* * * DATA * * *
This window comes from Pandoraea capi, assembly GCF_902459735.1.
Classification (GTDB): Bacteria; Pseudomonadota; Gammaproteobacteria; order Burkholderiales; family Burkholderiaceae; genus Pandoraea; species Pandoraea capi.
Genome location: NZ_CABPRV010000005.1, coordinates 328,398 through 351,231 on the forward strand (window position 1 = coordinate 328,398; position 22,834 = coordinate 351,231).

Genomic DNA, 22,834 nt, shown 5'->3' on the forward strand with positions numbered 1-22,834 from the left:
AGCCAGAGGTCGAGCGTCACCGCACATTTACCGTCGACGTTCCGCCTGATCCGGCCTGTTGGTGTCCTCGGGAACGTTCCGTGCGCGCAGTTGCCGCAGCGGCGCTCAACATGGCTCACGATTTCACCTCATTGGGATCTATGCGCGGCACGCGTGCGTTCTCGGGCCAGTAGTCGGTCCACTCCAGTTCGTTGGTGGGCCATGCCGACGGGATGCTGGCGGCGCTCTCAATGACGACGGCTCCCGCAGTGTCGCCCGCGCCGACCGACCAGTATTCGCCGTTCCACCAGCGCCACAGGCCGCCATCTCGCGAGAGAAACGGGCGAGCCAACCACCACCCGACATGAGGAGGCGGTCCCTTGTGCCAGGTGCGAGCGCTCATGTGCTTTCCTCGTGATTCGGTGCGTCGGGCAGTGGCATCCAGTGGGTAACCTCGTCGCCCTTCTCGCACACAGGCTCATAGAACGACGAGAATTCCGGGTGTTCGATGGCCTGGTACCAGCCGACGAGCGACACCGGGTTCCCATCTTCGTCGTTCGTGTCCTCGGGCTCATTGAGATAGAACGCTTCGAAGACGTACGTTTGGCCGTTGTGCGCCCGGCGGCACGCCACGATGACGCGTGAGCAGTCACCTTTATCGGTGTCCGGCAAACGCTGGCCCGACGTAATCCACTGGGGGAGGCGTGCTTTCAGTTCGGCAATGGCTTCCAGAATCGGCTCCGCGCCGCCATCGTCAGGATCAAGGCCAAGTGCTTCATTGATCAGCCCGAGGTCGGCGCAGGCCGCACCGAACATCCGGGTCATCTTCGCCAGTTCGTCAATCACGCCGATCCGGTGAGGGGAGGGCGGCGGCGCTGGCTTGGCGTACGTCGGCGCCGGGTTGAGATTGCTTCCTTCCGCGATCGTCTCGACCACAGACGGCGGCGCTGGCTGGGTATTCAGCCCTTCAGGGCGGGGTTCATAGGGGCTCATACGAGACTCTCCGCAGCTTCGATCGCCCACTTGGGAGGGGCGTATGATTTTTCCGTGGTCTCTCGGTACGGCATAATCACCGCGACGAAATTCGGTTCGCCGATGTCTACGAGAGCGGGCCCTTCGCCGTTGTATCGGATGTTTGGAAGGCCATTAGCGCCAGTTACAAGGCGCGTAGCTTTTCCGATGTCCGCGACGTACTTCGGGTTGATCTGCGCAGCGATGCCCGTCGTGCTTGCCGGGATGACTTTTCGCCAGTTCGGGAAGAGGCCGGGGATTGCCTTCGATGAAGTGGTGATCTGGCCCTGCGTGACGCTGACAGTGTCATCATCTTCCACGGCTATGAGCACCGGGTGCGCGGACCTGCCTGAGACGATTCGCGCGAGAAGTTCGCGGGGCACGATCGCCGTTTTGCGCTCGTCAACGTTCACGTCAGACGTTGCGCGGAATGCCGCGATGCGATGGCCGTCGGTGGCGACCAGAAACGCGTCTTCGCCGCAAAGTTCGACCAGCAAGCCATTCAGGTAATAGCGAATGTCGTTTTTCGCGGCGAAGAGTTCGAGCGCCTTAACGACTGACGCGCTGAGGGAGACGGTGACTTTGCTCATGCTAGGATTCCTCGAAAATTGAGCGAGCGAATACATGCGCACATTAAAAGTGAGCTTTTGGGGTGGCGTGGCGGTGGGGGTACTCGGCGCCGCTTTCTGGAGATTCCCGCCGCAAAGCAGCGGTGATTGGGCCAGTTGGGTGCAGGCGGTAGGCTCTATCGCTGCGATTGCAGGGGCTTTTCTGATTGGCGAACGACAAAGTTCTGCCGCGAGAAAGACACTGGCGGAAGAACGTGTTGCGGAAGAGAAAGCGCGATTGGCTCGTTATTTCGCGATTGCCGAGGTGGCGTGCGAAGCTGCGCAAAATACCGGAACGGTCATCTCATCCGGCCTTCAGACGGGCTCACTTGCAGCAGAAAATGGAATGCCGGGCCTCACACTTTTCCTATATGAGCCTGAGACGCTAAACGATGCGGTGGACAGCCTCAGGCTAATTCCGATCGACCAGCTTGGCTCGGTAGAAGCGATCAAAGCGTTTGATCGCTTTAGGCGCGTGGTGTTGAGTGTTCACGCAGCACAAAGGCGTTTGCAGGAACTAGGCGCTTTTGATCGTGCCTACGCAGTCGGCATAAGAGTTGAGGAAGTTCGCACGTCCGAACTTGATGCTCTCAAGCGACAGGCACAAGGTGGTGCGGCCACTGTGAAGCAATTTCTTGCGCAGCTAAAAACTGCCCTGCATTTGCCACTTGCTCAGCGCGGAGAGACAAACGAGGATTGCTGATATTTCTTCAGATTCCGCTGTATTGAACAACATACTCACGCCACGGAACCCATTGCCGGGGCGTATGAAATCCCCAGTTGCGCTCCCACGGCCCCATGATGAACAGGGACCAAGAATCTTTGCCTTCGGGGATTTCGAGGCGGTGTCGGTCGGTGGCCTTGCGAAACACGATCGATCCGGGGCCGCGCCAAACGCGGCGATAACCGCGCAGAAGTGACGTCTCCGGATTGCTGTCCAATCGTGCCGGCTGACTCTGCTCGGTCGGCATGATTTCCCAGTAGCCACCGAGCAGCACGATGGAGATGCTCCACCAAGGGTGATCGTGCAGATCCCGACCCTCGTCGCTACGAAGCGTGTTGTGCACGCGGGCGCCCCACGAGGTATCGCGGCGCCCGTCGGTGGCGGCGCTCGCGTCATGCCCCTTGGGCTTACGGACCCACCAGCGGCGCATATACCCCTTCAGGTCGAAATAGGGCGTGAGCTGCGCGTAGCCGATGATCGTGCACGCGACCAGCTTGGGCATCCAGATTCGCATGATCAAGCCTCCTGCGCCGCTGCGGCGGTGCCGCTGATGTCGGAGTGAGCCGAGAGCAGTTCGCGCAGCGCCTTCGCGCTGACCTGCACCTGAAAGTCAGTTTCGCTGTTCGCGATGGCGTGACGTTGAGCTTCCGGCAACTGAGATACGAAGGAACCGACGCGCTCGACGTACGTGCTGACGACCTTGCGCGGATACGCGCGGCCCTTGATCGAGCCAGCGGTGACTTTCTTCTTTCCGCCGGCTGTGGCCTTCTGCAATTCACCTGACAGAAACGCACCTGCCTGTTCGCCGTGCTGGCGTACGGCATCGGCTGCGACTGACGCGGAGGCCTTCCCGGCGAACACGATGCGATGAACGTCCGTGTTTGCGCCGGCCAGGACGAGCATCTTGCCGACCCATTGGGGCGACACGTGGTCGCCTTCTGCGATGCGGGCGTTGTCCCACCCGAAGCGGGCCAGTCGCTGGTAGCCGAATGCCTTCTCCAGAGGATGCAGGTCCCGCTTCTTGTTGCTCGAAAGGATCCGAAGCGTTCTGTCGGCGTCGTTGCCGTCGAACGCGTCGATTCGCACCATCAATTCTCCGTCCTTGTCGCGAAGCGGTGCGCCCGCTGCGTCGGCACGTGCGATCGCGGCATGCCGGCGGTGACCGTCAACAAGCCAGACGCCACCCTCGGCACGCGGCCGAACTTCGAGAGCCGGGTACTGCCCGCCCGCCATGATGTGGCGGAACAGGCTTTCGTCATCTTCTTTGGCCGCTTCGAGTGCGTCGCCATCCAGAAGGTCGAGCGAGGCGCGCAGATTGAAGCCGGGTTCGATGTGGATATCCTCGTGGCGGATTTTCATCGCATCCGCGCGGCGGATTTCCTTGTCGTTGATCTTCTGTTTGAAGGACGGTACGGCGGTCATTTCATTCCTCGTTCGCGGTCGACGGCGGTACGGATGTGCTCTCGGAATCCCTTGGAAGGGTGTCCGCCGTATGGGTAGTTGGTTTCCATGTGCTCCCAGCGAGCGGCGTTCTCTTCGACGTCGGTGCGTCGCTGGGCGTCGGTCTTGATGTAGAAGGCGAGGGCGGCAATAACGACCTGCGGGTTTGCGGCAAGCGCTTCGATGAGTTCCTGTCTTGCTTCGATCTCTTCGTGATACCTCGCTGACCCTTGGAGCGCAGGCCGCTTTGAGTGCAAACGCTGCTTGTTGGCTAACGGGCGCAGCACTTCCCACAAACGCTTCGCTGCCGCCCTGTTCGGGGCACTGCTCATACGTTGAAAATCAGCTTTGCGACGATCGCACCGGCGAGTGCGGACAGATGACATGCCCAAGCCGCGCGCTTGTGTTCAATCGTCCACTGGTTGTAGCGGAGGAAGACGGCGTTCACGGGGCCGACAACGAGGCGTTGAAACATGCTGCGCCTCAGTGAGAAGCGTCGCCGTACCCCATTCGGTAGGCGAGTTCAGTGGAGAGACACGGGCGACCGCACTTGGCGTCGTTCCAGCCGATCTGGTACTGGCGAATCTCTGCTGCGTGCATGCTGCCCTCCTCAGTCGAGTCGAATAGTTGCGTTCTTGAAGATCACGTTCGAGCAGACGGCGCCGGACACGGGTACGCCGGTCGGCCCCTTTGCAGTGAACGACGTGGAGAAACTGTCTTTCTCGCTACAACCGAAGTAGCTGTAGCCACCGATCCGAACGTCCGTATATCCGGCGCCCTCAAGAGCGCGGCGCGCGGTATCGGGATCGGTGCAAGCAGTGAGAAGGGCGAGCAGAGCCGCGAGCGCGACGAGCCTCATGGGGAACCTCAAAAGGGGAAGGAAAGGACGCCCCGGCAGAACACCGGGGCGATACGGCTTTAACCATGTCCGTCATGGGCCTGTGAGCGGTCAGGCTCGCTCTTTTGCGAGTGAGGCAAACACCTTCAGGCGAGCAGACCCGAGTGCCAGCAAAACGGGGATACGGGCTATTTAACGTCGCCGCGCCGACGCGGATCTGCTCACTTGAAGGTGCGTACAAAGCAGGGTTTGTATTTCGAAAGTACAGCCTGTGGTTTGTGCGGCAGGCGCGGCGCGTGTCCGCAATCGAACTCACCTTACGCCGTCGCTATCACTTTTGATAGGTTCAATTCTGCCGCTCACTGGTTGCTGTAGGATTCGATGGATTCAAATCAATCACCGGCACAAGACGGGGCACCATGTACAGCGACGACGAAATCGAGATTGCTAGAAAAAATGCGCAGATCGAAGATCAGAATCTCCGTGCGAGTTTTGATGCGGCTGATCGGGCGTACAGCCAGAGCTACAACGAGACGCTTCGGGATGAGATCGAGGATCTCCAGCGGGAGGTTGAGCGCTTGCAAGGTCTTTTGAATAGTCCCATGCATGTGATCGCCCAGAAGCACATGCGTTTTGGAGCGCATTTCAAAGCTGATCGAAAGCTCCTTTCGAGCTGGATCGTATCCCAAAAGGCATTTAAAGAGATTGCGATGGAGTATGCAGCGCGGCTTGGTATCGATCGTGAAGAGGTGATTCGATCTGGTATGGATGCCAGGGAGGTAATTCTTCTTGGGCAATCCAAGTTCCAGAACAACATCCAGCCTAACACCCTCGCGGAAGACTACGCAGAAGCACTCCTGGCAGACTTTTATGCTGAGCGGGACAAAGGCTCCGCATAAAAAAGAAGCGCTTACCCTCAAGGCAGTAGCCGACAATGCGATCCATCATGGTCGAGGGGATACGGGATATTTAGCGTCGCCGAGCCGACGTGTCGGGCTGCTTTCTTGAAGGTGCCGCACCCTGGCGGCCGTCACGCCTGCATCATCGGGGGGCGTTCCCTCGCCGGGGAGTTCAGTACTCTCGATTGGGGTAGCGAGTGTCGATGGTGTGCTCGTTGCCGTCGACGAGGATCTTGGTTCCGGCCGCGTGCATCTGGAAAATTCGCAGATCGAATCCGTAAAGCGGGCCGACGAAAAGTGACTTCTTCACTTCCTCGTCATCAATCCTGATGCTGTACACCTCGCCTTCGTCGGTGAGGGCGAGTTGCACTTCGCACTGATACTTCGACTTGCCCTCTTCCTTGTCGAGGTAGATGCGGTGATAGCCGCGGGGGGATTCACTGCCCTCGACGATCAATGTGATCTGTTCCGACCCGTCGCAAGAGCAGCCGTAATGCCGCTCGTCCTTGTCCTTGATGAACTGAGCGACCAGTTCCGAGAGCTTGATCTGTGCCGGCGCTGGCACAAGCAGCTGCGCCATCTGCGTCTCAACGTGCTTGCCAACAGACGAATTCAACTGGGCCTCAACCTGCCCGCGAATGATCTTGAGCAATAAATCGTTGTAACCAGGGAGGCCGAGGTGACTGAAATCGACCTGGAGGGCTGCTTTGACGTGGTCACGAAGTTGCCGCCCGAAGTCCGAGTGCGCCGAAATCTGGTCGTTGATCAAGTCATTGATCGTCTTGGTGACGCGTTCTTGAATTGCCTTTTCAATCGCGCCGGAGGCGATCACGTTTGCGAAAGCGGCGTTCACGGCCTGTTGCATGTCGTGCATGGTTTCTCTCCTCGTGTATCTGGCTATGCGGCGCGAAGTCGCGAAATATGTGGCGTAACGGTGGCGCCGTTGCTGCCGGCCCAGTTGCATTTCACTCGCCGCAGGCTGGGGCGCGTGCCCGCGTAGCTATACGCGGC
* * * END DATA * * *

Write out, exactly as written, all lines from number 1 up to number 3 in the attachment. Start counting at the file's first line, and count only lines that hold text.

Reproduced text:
This window comes from Pandoraea capi, assembly GCF_902459735.1.
Classification (GTDB): Bacteria; Pseudomonadota; Gammaproteobacteria; order Burkholderiales; family Burkholderiaceae; genus Pandoraea; species Pandoraea capi.
Genome location: NZ_CABPRV010000005.1, coordinates 328,398 through 351,231 on the forward strand (window position 1 = coordinate 328,398; position 22,834 = coordinate 351,231).